The Dichotomy of Darkness in Light

When you get married you are making a commitment.  Marriage is not this endless love nest or dating on steroids (it can feel that way in the beginning though).  It can take years before you really know a person, for me it took my relationship 6 years, before my other half turned to the dark side.  In my analysis, this switch was triggered by our first born, but anything can trigger it if the person you are married to has a trigger.  In my situation, maybe he didn’t know what love is, maybe he couldn’t wrap his head around the flaws, maybe he just did not want to put the effort into the marriage to make it work, maybe he still wanted to be married to the young girl he could control or maybe he let his guard down and darkness entered his heart replacing the love he had for me with love he had for himself instead.  The last four years with him were an unforgettable abuse whirlwind .  He gradually became a different person or he gradually revealed his true person starting at the birth of our daughter (trigger event).  Either way it triggers a discussion that has been floating around in various social media circles, the belief that darkness and light can simultaneously be in the same place at the same time.  Scientifically it is impossible; but metaphorically it is possible.

This is the challenge between the realist and the idealist, the dichotomy of darkness in light existing all at once like the yin and yang from the Chinese belief system of the Tao (even though it does in fact represent duality); however, I think looking deeper the symbol sums it up nicely; there’s not one portion of the symbol that is gray (mixture of light and dark).  Each section is separate, there is no blending of black and white.  Also, if ever there is imbalance like a mixture of light and dark (my interpretation) or too much dark for example, they call this vacuity in Chinese medicine, there’s an actual word that describes the consequences of becoming confused.  This tipping of the balance is also known as a depressed state of being.  My other half seemed to be bit by the Existentialism bug.  Wikipedia sums it up nicely, “people who face the emptiness and accept responsibility aim to live ‘authentic’ lives.” Ah ha!  The answer is clearer now than ever.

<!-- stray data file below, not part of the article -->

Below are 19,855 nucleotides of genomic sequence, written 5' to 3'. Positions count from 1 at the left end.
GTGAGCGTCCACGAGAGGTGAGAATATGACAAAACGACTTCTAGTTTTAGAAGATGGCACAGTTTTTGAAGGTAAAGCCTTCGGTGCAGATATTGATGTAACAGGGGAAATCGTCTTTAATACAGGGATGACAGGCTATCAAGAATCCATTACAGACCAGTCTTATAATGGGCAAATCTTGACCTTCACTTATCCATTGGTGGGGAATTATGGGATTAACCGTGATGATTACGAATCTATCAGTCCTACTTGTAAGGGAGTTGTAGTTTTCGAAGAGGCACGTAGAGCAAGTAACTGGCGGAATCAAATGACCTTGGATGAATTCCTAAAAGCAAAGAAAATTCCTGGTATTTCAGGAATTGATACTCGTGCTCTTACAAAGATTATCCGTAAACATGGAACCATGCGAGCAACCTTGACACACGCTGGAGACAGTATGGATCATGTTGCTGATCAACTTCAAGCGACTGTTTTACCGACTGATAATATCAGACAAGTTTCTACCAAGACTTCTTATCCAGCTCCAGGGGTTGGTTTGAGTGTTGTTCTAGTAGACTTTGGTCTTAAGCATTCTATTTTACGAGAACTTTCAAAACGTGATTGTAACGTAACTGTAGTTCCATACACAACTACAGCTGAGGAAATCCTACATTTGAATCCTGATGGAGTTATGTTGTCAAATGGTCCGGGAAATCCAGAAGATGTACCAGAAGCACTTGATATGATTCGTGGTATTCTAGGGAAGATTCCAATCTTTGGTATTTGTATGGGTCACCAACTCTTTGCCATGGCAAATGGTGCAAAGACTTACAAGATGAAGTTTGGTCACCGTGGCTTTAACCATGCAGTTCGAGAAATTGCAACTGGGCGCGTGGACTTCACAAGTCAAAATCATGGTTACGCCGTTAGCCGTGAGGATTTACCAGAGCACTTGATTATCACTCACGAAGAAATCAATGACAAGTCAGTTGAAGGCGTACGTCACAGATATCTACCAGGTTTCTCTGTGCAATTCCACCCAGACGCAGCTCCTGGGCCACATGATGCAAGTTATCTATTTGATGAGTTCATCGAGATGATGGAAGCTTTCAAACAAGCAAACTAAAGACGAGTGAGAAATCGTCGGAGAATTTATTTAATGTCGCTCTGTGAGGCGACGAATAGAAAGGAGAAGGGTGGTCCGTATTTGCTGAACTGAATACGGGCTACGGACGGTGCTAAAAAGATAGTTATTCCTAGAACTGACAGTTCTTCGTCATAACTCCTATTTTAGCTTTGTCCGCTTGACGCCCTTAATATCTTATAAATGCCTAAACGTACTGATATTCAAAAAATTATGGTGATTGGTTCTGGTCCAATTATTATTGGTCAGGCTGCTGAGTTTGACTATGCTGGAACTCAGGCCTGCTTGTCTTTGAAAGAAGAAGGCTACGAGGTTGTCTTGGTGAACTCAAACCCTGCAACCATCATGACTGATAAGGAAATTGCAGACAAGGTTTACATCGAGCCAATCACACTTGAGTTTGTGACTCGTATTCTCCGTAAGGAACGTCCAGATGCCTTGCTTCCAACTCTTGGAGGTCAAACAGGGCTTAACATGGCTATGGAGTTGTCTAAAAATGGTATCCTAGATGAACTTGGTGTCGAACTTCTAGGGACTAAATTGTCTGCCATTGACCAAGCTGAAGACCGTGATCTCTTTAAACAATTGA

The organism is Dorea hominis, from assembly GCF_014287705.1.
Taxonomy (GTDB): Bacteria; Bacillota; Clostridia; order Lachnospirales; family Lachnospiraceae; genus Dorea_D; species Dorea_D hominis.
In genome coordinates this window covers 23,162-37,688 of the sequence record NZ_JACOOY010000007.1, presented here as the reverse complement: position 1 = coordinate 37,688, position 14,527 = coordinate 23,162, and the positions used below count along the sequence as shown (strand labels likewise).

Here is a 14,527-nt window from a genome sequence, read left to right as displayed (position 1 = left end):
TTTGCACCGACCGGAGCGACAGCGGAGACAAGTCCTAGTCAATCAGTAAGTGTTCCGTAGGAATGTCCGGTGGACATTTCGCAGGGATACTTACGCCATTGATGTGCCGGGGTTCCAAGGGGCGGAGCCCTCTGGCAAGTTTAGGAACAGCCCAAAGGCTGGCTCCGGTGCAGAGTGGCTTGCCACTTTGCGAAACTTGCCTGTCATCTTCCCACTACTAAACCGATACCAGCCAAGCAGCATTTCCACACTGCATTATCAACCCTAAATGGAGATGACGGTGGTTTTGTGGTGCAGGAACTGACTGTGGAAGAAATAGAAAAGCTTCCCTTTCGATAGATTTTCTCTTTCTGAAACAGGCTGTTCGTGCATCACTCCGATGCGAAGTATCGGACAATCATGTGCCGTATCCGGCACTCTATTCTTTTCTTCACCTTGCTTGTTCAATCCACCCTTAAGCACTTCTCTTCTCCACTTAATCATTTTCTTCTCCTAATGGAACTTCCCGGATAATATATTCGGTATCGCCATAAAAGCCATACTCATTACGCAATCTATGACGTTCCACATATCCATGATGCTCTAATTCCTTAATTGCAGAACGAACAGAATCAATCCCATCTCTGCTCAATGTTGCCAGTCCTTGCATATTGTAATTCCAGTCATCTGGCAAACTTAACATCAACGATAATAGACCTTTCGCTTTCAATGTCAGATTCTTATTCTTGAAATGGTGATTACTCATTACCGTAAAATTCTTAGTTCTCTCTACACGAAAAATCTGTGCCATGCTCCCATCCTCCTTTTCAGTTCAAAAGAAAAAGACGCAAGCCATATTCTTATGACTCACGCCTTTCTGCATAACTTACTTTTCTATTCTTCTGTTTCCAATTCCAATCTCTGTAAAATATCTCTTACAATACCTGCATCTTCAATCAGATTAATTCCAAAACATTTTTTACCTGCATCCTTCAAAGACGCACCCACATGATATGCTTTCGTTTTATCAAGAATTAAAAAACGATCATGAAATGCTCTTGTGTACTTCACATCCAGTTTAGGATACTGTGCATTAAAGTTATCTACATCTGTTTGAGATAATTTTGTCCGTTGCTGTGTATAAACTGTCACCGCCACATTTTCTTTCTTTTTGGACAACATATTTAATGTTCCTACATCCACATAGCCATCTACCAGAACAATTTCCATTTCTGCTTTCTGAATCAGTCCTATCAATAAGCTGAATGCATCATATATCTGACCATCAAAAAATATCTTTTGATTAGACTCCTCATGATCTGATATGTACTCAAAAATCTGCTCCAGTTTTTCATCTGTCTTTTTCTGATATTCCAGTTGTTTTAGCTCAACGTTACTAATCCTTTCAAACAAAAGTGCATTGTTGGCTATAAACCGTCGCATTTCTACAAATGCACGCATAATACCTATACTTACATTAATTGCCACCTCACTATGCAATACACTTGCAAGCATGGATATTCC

There is no such thing as darkness within light or light within darkness; however, if you are the type of person who likes to color outside the lines I think this metaphorical way of thinking helps you rationalize the things you feel guilty about.  This is not about shame, blame or judgment.  It’s about calling a spade a spade.  This faulty way of thinking is damaging relationships everywhere, not only in marriages.  This way of thinking throws off the balance of life.  A person who aims to live by their authentic sinful self throws morality to the wind and embraces immorality as a characteristic of living.  Guilt is not a disposable feeling.  Guilt has a purpose.  When you throw away a purposeful feeling that is only associated with human beings, is not that regression instead of progression?

Don’t Let Divorce Happen to You

There are many words circling in my brain.  Disillusionment, frustration, duped, disbelief, hurt, shocked, sad and empty.  Emotional stages of divorce vary for everyone.  Since separation, acceptance was the immediate response to the tragedy of my divorce considering the abusive history that ensued once the first child was born.  The feeling was mutual when  I received the papers.  Was the first born a trigger?  It felt like the first born ignited something.  The change was gradual at first.  After having a baby, the woman goes through a major transition physically and emotionally, I was no different.  I was not myself, no woman is; however, no amount of stress is any excuse for abuse.  He was not himself either.  Men do not have the babies; however the change can impact men in unknown ways.  It could be the laws of nature, it could be genetics or it could even be the environment that fosters the change; whatever it is, the abusive spouse is not justified in their poor treatment of the other.  When you get married, you are supposed to work through difficulties like speed bumps, so I thought.

If your spouse has unacknowledged abuse in their past, brace yourself you will be facing roadblocks as tall as mountains adorned with caution tape and floodlights, that’s what happened and why I find myself getting divorced.